Age of War (Part LIII)

She hated coming to these chambers. This was where her father had died. They’d always been gloomy, hidden away here in the depths of the palace, but they hadn’t been occupied since his body had been taken away and, with fewer servants thanks to the war, keeping it spick and span wasn’t exactly a priority. It still reeked of death. It wasn’t disease that had claimed the Emperor’s life – just age – so there was no risk of contracting anything, but some deep instinct made Vion shudder at the smell. She still wore black, albeit broken up by silver jewellery now. Officially, the whole of Atlantis was supposed to be in mourning: in the chaos, that was all forgotten. Her father, the greatest statesman of the age, Emperor of Atlantis, was a footnote in the story. She felt like he’d been gone for years already. In reality, it was only a little over a month. How things had changed since then. The whole world seemed to have been turned upside down.

“I did marry him, father,” she told the empty bed. The sheets were still rumpled. She almost imagined the mattress would be warm to the touch, as if he had just been taken from there. “I know you didn’t want me to, and I’m sure I’ll never understand why you thought it was so important, but in a way I think you’d be proud. I’m my own woman. I’m the Empress. No one tells a ruler of Atlantis what they can and can’t do. And I will rule. Even now, my husband defends this city. The traitor Saffrey will be punished for his rebellion. Ordering his execution will be my first official act as Empress.”

“You know that’s bad luck, don’t you?”

She turned, startled, just as Albrihn walked in. “Bad luck? What more bad luck could I possibly have?”

He made a strange face. There was something odd about how he held himself too. Stiffly, formally, like there was some tension in him he was trying to quash. Nerves? From Rayke Albrihn?

“I’ve missed you,” she said.


“I haven’t seen you in days, Rayke. You haven’t been sleeping in our chambers.”

“Our chambers…?” he seemed confused by that notion.

She smiled. “Well married couples do tend to live together. Didn’t you know that?”

“Yes…yes of course.” He waved a hand, perhaps a little too quickly. “I’m sorry, I’ve been busy. Planning.”

She glanced at the papers stuffed into his belt. “You don’t normally write your strategies down, do you?”

“What?” He looked down. “Oh…oh that’s nothing. Just some things I thought I should commit to paper before…before I forgot them. It’s easy to get distracted when there’s so much going on.”

“I’m sure.” He hadn’t crossed the floor to her. She’d been expecting an embrace, a kiss, but he stood like a soldier reporting to his commanding officer. She walked over to the mantle and ran a finger through the dust with a frown. “Rayke…”

“Vion…” They spoke over one another. He smiled awkwardly. “You first.”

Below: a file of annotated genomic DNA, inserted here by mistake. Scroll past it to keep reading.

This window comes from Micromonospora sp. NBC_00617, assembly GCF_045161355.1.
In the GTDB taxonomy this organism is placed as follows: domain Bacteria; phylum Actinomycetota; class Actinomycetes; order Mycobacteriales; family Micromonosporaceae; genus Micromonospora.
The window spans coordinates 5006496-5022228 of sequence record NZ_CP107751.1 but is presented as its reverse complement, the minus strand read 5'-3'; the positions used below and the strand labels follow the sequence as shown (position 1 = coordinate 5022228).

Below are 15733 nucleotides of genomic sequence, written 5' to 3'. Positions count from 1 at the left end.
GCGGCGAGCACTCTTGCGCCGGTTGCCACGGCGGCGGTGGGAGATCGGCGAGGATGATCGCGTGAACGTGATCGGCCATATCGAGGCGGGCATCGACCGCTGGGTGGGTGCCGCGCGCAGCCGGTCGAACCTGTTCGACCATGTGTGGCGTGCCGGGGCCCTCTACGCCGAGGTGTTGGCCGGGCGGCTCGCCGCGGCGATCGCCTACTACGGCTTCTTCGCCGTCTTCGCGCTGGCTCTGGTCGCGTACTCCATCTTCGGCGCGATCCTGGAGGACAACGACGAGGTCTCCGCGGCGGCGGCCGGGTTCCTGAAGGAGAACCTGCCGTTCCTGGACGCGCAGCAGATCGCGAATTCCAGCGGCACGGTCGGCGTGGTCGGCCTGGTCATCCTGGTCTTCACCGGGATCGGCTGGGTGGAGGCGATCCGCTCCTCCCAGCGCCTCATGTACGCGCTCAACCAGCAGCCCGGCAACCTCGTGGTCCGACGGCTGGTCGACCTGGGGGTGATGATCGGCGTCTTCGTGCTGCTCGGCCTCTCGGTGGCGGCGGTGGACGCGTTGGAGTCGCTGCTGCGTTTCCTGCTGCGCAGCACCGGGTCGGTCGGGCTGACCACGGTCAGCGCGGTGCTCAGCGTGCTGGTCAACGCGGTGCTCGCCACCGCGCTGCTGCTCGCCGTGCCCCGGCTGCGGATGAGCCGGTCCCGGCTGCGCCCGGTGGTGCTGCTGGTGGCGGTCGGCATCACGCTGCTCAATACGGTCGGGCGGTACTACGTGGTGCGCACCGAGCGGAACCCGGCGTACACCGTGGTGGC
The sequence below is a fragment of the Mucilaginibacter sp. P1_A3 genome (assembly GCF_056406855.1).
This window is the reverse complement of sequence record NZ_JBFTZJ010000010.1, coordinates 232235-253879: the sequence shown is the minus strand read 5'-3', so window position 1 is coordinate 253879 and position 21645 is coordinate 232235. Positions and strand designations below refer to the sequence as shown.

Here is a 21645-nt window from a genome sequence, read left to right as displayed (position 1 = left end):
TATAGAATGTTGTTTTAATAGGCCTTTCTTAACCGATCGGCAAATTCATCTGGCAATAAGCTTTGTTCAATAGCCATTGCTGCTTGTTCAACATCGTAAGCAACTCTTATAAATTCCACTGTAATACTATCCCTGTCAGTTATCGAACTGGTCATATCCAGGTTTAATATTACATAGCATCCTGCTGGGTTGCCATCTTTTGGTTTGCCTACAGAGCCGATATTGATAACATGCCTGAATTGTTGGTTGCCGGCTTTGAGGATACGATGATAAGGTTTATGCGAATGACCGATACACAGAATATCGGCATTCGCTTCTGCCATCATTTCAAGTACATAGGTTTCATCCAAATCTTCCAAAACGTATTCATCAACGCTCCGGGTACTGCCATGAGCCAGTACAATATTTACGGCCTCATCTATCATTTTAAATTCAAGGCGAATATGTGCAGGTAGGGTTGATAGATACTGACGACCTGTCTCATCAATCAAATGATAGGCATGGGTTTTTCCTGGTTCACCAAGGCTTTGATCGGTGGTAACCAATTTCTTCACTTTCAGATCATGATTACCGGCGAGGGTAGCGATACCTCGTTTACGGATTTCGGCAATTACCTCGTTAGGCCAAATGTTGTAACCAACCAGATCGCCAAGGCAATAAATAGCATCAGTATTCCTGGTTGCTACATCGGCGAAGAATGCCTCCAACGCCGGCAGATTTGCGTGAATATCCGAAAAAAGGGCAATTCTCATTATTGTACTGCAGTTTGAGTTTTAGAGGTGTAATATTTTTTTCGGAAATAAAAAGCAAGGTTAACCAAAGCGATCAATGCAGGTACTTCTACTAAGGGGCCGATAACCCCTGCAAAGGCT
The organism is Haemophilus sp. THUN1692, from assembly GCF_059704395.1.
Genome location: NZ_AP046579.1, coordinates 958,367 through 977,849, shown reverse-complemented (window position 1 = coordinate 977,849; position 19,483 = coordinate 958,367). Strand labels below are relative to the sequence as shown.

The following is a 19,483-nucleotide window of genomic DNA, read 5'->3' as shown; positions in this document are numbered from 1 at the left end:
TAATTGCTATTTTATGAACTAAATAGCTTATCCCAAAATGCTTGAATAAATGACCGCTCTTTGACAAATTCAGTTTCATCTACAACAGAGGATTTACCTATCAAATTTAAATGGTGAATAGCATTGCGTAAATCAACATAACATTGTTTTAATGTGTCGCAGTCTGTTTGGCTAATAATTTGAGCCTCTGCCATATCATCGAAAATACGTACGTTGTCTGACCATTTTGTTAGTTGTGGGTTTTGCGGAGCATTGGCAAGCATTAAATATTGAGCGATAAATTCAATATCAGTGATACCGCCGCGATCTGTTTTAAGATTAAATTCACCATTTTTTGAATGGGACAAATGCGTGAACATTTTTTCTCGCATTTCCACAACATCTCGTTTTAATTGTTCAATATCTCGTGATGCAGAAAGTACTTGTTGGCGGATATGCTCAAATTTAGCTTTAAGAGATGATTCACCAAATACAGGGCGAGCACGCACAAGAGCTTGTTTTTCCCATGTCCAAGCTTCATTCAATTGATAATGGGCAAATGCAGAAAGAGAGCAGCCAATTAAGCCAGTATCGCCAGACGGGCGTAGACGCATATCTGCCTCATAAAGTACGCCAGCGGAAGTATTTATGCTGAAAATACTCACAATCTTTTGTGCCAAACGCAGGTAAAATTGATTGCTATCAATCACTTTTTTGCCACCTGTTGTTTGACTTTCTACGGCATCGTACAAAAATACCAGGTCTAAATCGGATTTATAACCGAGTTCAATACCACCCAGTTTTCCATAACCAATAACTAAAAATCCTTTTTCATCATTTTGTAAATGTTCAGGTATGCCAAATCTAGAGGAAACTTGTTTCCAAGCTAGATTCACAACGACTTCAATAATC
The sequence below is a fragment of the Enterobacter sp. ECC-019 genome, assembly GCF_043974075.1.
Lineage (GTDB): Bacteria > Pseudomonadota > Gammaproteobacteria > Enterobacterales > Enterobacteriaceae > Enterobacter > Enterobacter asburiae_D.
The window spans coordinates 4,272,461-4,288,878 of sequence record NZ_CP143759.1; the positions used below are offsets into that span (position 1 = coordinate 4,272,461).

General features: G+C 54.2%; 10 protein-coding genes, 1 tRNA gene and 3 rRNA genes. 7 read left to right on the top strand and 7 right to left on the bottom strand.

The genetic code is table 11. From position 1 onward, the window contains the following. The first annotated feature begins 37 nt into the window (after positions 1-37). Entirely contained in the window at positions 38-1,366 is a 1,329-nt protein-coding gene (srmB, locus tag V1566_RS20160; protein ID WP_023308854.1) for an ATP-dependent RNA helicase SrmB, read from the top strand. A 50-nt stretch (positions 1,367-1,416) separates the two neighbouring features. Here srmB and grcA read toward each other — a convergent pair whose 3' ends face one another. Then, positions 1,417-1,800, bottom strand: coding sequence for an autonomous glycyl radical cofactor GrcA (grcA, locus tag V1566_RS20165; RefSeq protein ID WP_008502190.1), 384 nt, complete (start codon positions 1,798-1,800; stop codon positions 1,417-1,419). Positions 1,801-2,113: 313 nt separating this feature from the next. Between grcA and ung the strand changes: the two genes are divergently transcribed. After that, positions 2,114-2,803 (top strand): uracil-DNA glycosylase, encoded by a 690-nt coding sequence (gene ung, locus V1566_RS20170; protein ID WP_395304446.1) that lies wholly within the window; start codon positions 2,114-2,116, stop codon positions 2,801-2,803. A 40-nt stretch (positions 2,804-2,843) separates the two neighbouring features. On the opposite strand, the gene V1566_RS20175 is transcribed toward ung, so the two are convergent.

“Rayke…I know about her.”

“About who?”

“The Keeper. Jonis. I spoke with her after you left for Ixion.”

“Oh…look, Vion, nothing’s going on. I wouldn’t. She wouldn’t. You know that.”

“She’s here though.”

He looked away. Shame? No, something else. What was going on in his head right now? “She’s a good fighter.”

It was a lame excuse and he knew it. He at least had the good grace to look embarrassed. “She helped to defend the walls?”

“She did. A lot of Keepers did.”

“But she was by your side, wasn’t she?”

He nodded. “She was.”

“You trust her.”

“I do.”

“You love her?”

He faltered. “Vion…it’s not like that…”

“Answer the question.”

“I don’t think of her like that…not now…”

“So you did love her?”

He threw up his hands in exasperation. “Vion, please. I was with her before we were married. I haven’t so much as…as held her hand, since!”

“You haven’t had the opportunity, of course.”

His face clouded over. “What’s that supposed to mean?”

“I mean…” she started to think she might have gone too far. “I just mean, when you came back from Talos, you went your separate ways. Then she went to find Omega, and now she’s back. She really ought to report back to me,” she added quietly.

“Report back? Why?” He looked genuinely confused.

“She didn’t tell you?”

“Tell me what?”

“That it was me who sent her there…I’m the one who got her released by the Keepers.”

“She said it was Aethlan’s idea.”

“It was, but I supported her. How else could it have been done?” She was faintly amused that Rayke would think Aethlan, a near-foreigner, would have been able to arrange something like that.

“I didn’t know you were involved. Sorry. I can tell you what she found if you like.”

“I’ll wait for her to come to me.”

“Of course.” He knew as well as she did that Jonis wouldn’t approach Vion of her own volition. Well, it could wait.

“So…you sent her and Huldane to find Omega?”


His frown deepened. “And you knew they’d find something?”

“I wasn’t sure.”

“But you knew that many people had tried before, didn’t you?”

“I suppose. What are you getting at?”

“Vion: Jonis, Huldane and the soldiers you sent are the only ones who went looking for Omega that ever made it back. It’s a…a death sentence. How could you do that?”